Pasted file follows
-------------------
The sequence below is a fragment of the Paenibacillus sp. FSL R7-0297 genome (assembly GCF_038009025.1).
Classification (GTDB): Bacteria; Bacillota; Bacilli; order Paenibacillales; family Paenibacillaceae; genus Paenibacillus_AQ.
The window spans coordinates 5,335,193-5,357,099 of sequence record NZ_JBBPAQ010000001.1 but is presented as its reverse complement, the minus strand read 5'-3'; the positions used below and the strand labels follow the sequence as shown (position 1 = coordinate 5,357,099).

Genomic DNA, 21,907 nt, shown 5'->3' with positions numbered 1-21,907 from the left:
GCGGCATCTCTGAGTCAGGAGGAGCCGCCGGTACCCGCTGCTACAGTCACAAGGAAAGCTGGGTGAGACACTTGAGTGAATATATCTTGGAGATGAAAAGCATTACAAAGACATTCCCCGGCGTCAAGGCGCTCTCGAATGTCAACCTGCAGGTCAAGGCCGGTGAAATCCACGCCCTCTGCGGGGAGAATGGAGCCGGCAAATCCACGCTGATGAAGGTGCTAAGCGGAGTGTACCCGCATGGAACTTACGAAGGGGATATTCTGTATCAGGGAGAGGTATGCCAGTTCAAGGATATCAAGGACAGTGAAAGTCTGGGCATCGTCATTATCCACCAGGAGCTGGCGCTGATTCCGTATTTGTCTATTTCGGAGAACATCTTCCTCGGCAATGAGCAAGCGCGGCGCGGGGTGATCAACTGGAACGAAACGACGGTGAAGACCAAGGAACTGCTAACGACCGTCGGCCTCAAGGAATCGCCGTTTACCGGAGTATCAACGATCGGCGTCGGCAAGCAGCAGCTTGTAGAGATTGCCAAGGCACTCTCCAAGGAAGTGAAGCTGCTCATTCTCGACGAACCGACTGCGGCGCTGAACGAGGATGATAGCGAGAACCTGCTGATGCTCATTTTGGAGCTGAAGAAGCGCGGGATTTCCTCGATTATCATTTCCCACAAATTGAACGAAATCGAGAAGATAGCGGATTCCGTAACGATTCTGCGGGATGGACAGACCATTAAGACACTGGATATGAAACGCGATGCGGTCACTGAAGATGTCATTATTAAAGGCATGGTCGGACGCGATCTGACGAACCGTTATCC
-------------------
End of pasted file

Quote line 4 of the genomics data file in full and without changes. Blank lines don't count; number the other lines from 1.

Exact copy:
Genomic DNA, 21,907 nt, shown 5'->3' with positions numbered 1-21,907 from the left: